In 2012, as they were conceptualizing and putting togetherImpersonator, the duo released an experimental LP, II, and a more fully formed EP, Turns, Turns, Turns. During that time, they have also developed a knack for laying a breadcrumb trail of allies wherever they go, which is serving them better than 100 free Bandcamp EPs ever could. An earnest friendliness between songs and in conversation with journalists and fans (not to mention their highly active Twitterand Tumblr accounts), coupled with the close-contact sadness they share with their intimate live audiences, is a combination that could make any music fan truly excited, both for their growth as artists and for (admittedly, this is selfish) the enthusiasm they elicit in music writers. I barely have to mention this, but today, that excitement is a rare, rare gift.
The album, like its creators, seems to surprise everyone with its crystalline honesty. “If someone were to release an instrumental version of Impersonator, it would be a pretty incredible ambient album,” one critic notes of Matt’s impeccable looping work. Another likens Devon’s character on the record to “a sad owl clutching a dead mouse in its mouth,” “a lost drifter character out of a Gus Van Sant movie.” On paper, you wouldn’t expect magic, but when it starts, it encompasses you in this weird hollow emotion-tunnel, immediately and entirely. People (ahem) accidentally cry listening to these songs. As one writer put it, the thing is “as discomfiting as it is transcendent”—not unlike the paint-spattered horse figurine Matt wears around his neck on a noose-like string (cool-looking, but also a little creepy, he explains), and not unlike Devon’s eerily good Creed cover.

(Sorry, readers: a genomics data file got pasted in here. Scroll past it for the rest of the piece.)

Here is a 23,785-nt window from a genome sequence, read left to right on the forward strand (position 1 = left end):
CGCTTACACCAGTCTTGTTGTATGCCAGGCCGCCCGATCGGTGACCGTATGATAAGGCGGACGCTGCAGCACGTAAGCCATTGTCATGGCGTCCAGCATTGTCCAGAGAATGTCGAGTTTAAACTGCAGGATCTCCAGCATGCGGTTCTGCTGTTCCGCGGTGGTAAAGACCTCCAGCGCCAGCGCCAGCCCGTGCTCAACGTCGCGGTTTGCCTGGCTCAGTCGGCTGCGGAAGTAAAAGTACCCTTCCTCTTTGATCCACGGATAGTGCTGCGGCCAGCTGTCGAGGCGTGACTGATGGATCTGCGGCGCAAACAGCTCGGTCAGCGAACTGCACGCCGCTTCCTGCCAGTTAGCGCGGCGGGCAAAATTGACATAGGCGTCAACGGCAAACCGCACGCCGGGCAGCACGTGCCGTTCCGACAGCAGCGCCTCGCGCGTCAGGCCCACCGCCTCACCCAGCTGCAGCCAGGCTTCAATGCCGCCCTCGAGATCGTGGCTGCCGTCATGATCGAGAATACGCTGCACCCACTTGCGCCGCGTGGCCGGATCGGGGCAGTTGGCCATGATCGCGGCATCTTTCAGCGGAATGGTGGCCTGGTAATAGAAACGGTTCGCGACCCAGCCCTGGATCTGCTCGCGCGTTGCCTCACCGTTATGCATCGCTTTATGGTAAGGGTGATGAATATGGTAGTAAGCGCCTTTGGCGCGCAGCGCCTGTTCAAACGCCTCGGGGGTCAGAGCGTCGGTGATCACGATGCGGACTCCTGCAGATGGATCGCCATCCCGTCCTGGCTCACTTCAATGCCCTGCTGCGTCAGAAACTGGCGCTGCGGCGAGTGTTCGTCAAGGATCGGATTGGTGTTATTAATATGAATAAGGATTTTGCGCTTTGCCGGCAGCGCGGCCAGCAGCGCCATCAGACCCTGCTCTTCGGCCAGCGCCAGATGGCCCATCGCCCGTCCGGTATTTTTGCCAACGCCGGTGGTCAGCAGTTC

After about three-and-a-half hours of karaoke and almost an entire bottle of honey (not to mention some red wine), there’s no telling what hell hath been wrought on Devon’s voice. It sounds fit now, but who knows what could happen by morning?